No Turning Back

On December 21, 1620, the Mayflower dropped anchor in Plymouth Bay. It had been a grueling voyage across the Atlantic, taking the small ship 66 days to make the perilous crossing. There had been disease, anxiety and even childbirth among the 102 courageous passengers. Furthermore, they arrived on the bleak New England shore during a hard winter that ultimately claimed the lives of half their number. But when spring came and the captain of the Mayflower offered free passage to anyone desiring to return, not a single person accepted. These folks had made a commitment and they were not turning back.

Elijah's call to Elisha brought the same response. As a farmer, Elisha had been plowing with 12 yoke of oxen. When Elijah threw his mantle on this hardworking plowboy, Elisha took the very means of his livelihood, a yoke of oxen, and slaughtered them to provide a farewell feast for his friends. In doing so, he cut the ties to his old life and demonstrated his commitment to the ministry ahead of him.

Christians need to take this same step of commitment. We cannot live effectively for Christ if one foot is in the faith and the other is in the world. We need to make a clean break with the past and live for the Lord.

If God has called you to a particular kind of service, commit yourself unreservedly to it. Let your past be the past. Put it behind you and move forward with God. There's no greater ingredient for success in serving God.

There's no room for turning around in Christ's service.

(from W. Kroll)

Posted by dondegr1 at 9:47 AM EDT
Updated: Saturday, 4 June 2005 8:53 PM EDT
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All is Not Lost
Now Playing: Are we taking courage in the Lord each day ?
Topic: Confidence
1 Kings 19:18

"Yet I have reserved seven thousand in Israel, all whose knees have not bowed to Baal, and every mouth that has not kissed him."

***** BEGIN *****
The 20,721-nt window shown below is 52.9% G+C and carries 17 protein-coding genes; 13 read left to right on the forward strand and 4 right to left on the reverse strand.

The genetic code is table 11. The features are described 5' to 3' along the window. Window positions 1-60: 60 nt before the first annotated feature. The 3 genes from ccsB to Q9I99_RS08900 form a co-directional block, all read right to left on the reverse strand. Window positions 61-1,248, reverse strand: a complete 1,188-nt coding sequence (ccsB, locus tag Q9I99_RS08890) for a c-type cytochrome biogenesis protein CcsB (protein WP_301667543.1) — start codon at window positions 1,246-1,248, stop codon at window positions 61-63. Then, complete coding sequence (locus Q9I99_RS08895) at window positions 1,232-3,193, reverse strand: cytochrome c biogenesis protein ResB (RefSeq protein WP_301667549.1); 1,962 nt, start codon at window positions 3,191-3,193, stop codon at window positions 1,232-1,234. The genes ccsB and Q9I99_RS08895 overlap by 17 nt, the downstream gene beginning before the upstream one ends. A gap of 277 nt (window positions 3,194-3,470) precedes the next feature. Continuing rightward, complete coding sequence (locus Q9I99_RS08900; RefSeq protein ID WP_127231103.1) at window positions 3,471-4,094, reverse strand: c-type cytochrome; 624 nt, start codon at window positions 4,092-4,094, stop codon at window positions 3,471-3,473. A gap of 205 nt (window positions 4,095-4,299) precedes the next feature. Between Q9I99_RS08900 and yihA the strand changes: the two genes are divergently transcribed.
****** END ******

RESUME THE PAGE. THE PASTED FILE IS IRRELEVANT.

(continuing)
All Is Not Lost

During the Boer War (1899-1902), a man was convicted of a very unusual crime. He was found guilty of being a "discourager." The South African town of Ladysmith was under attack, and this traitor would move up and down the lines of soldiers who were defending the city and do everything he could to discourage them. He would point out the enemy's strength, the difficulty of defending against them and the inevitable capture of the city. He didn't use a gun in his attack; it wasn't necessary. His weapon was the power of discouragement.

Satan is just such a discourager. He is not mentioned by name in this passage, but it's obvious he had disheartened Elijah. He convinced the prophet that all was lost. Over and over he told Elijah that "he alone was left." And Elijah came to believe that. But when it came time for Elijah to go back into the thick of things again, God revealed the truth to him. Instead of Satan's lie that "he alone was left," there were actually 7,000 people in Israel who had not followed after the false god Baal.

Satan is always ready to make things appear worse than they are if he can use it to discourage us. He continually tries to feed false information to believers so they might become discouraged, and too often he succeeds. God, however, offers the solution to Satan's lies—the exceeding great and precious promises of His Word. In the Bible we find more than enough optimism to overcome the Devil's pessimism.

If your life is filled with "doom and gloom," remember this may well be Satan's way of destroying your effectiveness for the Lord. How can you counter the Devil's devices? Turn to the promises of God's Word. Let the Bible be your encouragement today.

When God lifts you up, Satan can never put you down.

(from W. Kroll)

Posted by dondegr1 at 9:45 AM EDT
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Face Your Fears
Now Playing: Are we finding our strength in God ? "perfect love casteth our fear"
Topic: Fear
1 Kings 19:15-16